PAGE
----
Priority

Medium

Description

Implement ICCAT obligations for offshore waters, supply data on recreational catches and introduce minimum landing size for billfish into inshore fisheries legislation

Outcomes

Ascension achieves full compliance with ICCAT obligations across its entire EEZ.

Targets

Year 1: Establish catch reporting system including logbooks and associated information campaign for recreational fishermen

Year 5: Ascension achieving and reporting compliance with all ICCAT obligations. Catch data being supplied by at least 70% of recreational fishermen

Threats addressed

IUU fishing, poorly-managed recreational fishery, poorly-managed sports fishery

Strategic objectives delivered

4. To achieve effective governance and management of the MPA that is transparent and underpinned by sustainable financial and human resources

Operational objectives delivered

4a. The Legal and operational framework for the MPA (Primary and secondary legislation, regulations, management plan) is fit-for-purpose and enforcement action is effective.

Habitats and species protected

Yellowfin tuna, Atlantic blue marlin, wahoo, green turtle, Galapagos shark

Priority

High

Description

MPA-related regulations and those in other pieces of domestic legislation that are relevant to the MPA are effectively enforced to ensure there is a high level of compliance and support amongst those using the MPA.

Outcomes

Major threats to the objectives of the MPA are successfully controlled through legislation. The Ascension community and people visiting the island are aware of and support the legislation.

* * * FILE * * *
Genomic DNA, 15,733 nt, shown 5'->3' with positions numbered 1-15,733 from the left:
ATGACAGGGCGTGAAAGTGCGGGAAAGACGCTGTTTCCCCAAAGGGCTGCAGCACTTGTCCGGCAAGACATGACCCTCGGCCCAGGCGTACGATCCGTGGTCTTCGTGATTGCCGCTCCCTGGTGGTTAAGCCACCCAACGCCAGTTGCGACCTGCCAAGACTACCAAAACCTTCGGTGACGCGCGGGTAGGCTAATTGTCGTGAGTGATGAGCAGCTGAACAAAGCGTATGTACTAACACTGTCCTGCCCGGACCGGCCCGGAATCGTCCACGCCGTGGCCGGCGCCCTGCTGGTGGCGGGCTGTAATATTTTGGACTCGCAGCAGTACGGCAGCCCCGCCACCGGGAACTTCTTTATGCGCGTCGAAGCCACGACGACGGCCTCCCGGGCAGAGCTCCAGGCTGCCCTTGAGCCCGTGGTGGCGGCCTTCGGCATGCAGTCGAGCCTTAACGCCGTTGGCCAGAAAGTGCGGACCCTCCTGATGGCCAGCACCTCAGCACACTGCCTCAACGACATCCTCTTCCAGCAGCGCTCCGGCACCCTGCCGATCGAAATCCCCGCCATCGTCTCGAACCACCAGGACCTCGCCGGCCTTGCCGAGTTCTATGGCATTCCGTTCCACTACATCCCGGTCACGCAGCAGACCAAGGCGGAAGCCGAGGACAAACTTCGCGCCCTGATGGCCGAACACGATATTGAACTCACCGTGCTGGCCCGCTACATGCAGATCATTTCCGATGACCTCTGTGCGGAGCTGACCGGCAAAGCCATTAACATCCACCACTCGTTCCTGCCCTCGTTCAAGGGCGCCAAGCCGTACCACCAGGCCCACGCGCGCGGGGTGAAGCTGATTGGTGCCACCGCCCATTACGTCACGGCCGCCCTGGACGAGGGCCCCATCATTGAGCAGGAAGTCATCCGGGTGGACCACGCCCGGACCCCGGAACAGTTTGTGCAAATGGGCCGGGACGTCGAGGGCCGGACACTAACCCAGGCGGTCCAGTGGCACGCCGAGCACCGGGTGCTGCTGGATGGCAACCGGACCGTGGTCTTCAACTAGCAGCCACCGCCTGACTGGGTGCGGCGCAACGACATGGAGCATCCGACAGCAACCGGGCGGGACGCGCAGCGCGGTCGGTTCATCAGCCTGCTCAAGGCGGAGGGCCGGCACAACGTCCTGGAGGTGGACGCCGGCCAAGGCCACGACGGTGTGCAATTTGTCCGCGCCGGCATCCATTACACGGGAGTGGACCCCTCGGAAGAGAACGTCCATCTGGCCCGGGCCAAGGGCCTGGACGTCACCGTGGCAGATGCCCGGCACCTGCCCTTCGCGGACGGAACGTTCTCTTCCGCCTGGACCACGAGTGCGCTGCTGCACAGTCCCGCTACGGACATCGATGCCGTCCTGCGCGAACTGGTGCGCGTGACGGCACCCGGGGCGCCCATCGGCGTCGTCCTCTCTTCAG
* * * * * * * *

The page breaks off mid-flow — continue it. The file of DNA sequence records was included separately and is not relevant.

Targets

Year 1: Regulations are drafted following consultation and introduced along with a public information campaign. MPA Officers are warranted and trained to carry out enforcement action. Remote surveillance of offshore zone effectively undertaken by Blue Belt Surveillance and Intelligence Hub (BBSIH).

Year 5: Detected infringement of the regulations is at a low level. Appropriate enforcement action is taken in all cases of infringement by either AIGCFD in the inshore zone and BBSIH in the offshore zone. There is a high level of support for enforcement activities amongst the island population.

Threats addressed

IUU fishing, poorly-managed recreational fishery, poorly-managed sports fishery, marine litter, spill incident, disturbance from tourism, development, mineral extraction

Strategic objectives delivered

1. To conserve Ascension Island’s marine biodiversity, habitats and ecological functions for long-term ecosystem health

4. To achieve effective governance and management of the MPA that is transparent and underpinned by sustainable financial and human resources

Operational objectives delivered

1b. Proxy objective: Surveillance, compliance and enforcement regime effectively detects all known threats to offshore ecosystems

4a. The Legal and operational framework for the MPA (Primary and secondary legislation, regulations, management plan) is fit-for-purpose and enforcement action is effective.

Habitats and species protected

Sandy beaches, coastal plateaus, rocky reefs, sandy substrate, rhodolith beds, intertidal pools, anchialine pools, pelagic waters around seamounts, benthic habitats on seamounts, epipelagic ocean, mesopelagic ocean, bathypelagic ocean, hydrothermal vents, lower slopes of Ascension Island and seamounts, flat abyssal plains.

Green turtle, land crab, Ascension frigatebird, masked booby, sooty tern, rock hind grouper, moray eel, glasseye snapper, spiny lobster, endemic inshore fish species, Ascension goby, Galapagos shark, common octopus, shrimps of the anchialine pools, corals, sponges, coralline algae, bryozoan, bigeye tuna, yellowfin tuna, Atlantic blue marlin, wahoo, silky shark, rainbow runner, bluntnose sixgill shark, Lophelia coral, humpback whale, blue shark.

Priority

High

Description

Build on governance structures established at MPA designation to ensure there is strong leadership, accountability and involvement of the island community and other key stakeholders in decision making.

Outcomes